Nature’s Restoration at Risk in Europe: Finnish Environment Minister Kai Mykkänen Expresses Disappointment

The fate of the EU’s restoration regulation is uncertain as Hungary heads to the evening milking

Environment Minister Kai Mykkänen has expressed dissatisfaction with the unexpected challenges that have emerged in the final stages of the legislative process, particularly regarding the Nature Restoration Regulation in the European Union. The regulation aimed to establish binding obligations to improve the state of nature in various habitats, covering a significant portion of the EU’s land and sea areas by 2030 and all ecosystems in need of restoration by 2050. This would include marshes, wetlands, meadows, waterways, forests, agricultural environments, and cities.

Despite initial opposition from Finland last summer, the regulation narrowly passed the Council of Member States. Following tripartite negotiations where various flexibilities were added to the regulation, Finland abstained from voting in November. However, recent developments have seen Hungary change its stance on the regulation, jeopardizing its approval.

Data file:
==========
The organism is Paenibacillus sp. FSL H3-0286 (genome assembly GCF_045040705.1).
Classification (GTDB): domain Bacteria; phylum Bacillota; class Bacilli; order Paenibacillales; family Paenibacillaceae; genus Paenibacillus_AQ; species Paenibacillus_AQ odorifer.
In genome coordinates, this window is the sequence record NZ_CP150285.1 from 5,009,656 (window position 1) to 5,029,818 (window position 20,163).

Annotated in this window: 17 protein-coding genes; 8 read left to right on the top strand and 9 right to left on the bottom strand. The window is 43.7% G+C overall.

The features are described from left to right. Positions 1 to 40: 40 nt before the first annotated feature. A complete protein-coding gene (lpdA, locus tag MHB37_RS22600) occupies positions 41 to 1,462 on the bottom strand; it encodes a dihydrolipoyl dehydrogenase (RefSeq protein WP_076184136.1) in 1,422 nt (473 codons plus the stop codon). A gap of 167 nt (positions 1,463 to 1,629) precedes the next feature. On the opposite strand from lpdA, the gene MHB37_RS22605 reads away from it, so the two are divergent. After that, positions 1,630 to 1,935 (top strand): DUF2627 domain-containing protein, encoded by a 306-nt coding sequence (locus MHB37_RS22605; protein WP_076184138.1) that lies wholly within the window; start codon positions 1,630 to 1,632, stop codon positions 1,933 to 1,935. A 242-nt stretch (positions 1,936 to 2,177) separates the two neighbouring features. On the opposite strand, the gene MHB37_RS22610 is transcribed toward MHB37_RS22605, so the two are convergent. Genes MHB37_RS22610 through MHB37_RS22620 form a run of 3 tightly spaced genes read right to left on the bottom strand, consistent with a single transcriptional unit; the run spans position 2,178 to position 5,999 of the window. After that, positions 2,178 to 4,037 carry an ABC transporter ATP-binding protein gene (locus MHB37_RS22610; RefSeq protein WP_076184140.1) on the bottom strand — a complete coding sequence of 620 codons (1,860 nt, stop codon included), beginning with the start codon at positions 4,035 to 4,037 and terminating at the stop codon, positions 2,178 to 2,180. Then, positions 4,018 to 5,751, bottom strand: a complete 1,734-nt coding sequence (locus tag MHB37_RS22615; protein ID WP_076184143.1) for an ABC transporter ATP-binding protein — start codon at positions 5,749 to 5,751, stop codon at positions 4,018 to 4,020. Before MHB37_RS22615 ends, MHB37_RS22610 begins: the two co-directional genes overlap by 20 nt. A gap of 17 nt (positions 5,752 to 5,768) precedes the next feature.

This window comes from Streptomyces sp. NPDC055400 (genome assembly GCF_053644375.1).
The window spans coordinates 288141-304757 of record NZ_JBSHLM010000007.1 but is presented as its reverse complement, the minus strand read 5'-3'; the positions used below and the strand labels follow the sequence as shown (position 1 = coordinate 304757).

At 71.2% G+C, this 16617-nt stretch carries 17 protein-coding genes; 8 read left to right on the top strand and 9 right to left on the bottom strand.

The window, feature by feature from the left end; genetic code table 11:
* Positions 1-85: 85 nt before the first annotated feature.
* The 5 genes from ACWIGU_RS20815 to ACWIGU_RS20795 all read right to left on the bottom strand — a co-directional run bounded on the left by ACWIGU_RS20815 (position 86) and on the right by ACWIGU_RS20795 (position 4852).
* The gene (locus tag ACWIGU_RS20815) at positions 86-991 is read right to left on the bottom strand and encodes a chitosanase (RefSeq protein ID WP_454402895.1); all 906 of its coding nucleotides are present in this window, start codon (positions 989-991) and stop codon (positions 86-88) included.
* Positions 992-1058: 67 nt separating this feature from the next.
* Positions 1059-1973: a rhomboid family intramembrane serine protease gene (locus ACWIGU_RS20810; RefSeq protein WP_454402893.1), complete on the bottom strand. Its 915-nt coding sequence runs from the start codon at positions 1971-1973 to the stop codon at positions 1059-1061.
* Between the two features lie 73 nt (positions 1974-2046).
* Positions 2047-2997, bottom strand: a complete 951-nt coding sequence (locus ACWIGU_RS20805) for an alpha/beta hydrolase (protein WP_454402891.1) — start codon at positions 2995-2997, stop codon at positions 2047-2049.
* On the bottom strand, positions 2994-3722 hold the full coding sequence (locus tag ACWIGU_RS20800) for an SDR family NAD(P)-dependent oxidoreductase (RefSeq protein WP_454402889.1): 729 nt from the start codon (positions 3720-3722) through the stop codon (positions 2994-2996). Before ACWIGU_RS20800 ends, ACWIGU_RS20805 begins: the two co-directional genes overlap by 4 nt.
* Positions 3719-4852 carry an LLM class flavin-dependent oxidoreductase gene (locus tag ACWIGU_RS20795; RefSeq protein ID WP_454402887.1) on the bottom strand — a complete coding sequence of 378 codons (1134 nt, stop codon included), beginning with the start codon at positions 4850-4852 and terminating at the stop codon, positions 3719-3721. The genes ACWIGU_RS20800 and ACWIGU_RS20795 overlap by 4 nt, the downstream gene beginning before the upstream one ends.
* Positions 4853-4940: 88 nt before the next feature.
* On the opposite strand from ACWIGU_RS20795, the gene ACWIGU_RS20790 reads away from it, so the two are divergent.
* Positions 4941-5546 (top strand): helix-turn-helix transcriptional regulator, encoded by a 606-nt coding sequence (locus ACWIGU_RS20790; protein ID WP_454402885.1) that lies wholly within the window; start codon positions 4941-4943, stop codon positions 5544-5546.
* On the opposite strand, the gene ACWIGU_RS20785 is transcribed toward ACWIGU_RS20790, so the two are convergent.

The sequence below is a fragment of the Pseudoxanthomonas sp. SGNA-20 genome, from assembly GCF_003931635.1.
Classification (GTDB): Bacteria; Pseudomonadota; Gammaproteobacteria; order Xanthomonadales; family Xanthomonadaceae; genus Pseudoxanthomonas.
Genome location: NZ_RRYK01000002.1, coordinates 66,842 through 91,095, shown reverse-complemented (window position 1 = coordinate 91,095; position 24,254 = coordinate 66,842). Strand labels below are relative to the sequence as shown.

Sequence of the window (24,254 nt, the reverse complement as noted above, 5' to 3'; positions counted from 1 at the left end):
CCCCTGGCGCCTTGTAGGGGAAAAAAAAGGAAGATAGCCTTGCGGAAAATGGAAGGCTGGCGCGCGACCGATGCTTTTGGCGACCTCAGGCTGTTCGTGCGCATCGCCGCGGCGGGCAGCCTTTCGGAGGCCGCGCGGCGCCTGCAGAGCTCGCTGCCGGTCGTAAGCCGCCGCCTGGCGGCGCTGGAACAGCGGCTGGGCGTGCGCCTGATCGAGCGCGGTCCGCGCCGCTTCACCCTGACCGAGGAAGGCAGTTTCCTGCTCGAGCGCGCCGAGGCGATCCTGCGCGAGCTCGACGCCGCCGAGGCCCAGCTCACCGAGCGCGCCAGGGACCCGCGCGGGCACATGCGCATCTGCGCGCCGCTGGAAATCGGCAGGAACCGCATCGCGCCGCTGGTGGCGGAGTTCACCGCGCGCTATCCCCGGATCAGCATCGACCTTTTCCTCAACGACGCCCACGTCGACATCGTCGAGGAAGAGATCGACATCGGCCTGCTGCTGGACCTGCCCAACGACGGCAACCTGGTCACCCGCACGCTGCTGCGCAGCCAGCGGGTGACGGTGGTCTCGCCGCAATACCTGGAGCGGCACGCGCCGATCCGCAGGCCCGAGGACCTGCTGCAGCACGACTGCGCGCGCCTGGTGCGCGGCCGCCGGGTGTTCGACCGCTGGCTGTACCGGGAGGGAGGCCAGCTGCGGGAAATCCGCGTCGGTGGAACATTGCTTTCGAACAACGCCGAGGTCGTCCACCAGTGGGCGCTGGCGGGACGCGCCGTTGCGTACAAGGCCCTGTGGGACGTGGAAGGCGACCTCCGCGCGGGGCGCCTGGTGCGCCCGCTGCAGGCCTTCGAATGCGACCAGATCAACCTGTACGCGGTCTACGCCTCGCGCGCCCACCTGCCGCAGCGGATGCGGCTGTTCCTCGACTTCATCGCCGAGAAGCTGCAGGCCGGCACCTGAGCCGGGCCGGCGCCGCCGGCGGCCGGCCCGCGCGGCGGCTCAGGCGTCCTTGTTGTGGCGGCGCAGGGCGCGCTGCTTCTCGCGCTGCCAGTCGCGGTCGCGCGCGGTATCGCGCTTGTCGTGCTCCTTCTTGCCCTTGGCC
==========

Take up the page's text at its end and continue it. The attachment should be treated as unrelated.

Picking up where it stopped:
Minister Mykkänen emphasized that trust in EU decision-making processes should be upheld after reaching a trilogy agreement. Despite this, Finland has raised concerns about the interpretation of the impairment ban and forestry limitations as well as the level of obligations to restore widely occurring habitat types.

The uncertainty surrounding the fate of the restoration regulation has prompted discussions among EU environment ministers. Mykkänen highlighted the need for transparency and operational reliability in EU decision-making processes while expressing disappointment over last-minute surprises.

In conclusion, Environment Minister Kai Mykkänen has expressed dissatisfaction with recent developments concerning the Nature Restoration Regulation in Europe due to concerns about its interpretation and level of obligations for habitat restoration. Despite these concerns, Finland maintains its consistent stance on restoring nature in various habitats across Europe by 2030 and 2050 through binding obligations under EU legislation.

Leave a Reply